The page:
Denim fabric originated in Nimes in France. The French phrase “de Nimes” (meaning “from Nimes”) gives us the word “denim”. Also, the French phrase “bleu de Genes” (meaning “blue of Genoa”) gives us our word “jeans”.

The Lee company that’s famous for making jeans was formed in 1889 by one Henry David Lee in Salina, Kansas.

33. Scannable mdse. bars : UPC

Universal Price Code or Universal Product Code (UPC)

35. Pres. Carter’s alma mater : USNA

President James Earl “Jimmy” Carter (JEC) is a graduate of the US Naval Academy (USNA). Carter served in the Navy on surface ships and submarines, and chose to pursue a career in the submarine service as he was interested in nuclear power and believed it had a great future in submarine design. As a result, he became an expert in nuclear propulsion. In 1952, the Navy sent the young Carter to the Chalk River Laboratories in Canada to lead the US effort to shutdown the reactor after an accident and partial meltdown of a reactor core. He and his team had to be lowered into the leaking reactor core for mechanical disassembly, staying there for only seconds at a time to minimise exposure to radiation. Decades later as US President, it was this experience that influenced Carter’s decision not to complete the development of the neutron bomb.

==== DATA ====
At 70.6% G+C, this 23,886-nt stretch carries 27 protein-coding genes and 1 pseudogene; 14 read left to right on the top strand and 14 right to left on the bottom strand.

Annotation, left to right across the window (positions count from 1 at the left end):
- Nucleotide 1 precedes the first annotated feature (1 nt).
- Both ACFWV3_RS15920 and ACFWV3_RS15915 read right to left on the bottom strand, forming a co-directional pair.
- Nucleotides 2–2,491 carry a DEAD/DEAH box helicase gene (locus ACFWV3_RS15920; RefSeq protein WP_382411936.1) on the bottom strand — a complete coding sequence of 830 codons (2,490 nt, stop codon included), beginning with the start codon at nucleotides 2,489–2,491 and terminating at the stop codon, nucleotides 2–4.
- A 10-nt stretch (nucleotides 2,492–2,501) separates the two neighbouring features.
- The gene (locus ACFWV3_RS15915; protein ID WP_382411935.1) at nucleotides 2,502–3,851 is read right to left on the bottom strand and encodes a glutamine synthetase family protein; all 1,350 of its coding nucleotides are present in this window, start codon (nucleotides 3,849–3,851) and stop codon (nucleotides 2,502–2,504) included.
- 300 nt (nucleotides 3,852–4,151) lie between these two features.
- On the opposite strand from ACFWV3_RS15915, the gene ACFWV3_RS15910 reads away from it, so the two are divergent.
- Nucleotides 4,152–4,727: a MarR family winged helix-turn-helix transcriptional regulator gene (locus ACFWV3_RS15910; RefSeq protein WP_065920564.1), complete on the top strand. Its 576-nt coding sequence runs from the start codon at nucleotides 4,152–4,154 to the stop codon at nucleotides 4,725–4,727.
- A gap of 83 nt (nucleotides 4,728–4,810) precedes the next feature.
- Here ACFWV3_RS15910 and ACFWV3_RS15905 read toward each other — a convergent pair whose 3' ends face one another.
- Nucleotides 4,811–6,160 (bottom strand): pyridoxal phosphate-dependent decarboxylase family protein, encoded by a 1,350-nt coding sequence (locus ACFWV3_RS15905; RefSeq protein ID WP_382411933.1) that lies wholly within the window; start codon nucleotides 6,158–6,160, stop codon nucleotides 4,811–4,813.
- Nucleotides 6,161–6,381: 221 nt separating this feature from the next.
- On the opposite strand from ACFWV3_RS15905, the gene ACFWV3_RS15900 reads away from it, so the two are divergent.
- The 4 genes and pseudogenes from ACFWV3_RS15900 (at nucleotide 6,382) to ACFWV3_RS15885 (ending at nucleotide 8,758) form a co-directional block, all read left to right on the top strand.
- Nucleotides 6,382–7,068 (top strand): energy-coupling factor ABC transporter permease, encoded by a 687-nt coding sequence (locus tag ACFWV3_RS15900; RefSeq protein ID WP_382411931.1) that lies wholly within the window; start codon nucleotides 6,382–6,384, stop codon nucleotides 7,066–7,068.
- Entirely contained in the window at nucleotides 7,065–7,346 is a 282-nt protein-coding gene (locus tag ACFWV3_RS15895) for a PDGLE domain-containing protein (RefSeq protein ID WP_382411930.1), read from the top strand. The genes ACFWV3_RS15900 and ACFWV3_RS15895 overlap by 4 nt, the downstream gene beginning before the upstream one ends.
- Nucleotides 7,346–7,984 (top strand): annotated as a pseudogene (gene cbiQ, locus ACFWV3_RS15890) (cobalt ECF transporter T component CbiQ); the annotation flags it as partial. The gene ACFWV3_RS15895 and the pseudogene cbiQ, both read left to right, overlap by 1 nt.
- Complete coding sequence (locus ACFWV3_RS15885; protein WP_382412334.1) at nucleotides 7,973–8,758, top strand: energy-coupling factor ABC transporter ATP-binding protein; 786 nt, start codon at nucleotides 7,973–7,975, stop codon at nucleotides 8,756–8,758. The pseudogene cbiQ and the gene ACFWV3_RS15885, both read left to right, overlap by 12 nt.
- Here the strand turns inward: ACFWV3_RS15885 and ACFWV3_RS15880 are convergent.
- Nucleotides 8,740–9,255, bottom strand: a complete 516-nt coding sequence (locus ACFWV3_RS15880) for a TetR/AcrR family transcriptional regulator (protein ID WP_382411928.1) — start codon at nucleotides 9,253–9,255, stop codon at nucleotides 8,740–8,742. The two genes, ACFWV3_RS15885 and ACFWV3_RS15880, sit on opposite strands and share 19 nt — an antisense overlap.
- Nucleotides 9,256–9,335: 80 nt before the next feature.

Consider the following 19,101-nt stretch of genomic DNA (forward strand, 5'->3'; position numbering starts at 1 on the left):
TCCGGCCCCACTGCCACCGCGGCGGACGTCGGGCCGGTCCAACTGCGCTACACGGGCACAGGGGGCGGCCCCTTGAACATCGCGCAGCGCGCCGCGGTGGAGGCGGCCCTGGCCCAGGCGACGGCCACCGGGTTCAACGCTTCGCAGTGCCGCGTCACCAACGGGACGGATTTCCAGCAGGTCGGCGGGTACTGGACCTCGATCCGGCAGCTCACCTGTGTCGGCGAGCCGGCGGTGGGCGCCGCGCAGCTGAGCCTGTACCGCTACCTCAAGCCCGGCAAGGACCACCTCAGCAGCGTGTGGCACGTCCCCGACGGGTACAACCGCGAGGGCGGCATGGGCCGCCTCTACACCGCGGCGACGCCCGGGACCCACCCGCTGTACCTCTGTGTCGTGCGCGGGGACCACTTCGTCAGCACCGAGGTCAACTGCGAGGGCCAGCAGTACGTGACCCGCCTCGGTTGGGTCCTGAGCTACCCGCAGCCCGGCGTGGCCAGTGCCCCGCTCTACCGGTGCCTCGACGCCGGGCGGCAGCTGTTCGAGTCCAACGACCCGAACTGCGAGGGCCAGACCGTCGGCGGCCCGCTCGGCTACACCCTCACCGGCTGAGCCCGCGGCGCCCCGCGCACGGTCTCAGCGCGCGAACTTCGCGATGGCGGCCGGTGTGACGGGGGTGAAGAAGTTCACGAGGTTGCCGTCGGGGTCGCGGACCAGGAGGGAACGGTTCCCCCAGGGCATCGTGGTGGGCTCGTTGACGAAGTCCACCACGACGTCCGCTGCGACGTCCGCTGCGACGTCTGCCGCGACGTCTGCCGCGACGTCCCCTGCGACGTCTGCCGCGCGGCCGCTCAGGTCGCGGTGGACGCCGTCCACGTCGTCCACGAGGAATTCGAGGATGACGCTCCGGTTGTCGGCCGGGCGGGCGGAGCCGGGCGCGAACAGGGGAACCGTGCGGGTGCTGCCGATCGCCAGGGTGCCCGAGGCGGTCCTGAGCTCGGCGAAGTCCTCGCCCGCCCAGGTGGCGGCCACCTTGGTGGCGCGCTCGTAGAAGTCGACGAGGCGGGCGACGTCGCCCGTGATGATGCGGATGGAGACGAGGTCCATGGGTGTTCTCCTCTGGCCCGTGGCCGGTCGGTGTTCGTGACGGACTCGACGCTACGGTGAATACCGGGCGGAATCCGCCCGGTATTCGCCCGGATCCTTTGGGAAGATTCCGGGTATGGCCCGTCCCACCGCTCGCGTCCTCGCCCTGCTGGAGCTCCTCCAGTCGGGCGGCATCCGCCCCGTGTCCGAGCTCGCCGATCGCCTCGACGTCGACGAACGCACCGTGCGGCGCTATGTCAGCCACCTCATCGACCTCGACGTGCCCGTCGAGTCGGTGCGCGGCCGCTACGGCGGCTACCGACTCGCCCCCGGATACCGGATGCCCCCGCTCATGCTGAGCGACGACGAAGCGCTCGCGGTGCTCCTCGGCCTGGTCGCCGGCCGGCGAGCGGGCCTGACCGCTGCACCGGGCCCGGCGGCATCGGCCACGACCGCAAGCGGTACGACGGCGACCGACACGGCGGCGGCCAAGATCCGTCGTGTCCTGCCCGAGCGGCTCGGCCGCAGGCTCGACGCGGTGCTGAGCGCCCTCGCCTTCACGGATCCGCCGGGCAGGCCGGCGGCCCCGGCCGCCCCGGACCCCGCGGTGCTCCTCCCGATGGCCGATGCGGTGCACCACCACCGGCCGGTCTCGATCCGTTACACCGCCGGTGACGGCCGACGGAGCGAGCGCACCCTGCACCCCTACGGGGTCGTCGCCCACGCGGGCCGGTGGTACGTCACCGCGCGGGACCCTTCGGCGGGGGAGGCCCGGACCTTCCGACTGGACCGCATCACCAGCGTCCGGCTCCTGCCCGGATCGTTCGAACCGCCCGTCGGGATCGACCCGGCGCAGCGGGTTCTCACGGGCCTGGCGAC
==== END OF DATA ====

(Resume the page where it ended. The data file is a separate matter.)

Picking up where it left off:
The literal translation for the Latin term “alma mater” is “nourishing mother”. The phrase was used in Ancient Rome to refer to mother goddesses, and in Medieval Christianity the term was used to refer to the Virgin Mary. Nowadays, one’s alma mater is the school one attended, either high school or college, usually one’s last place of education.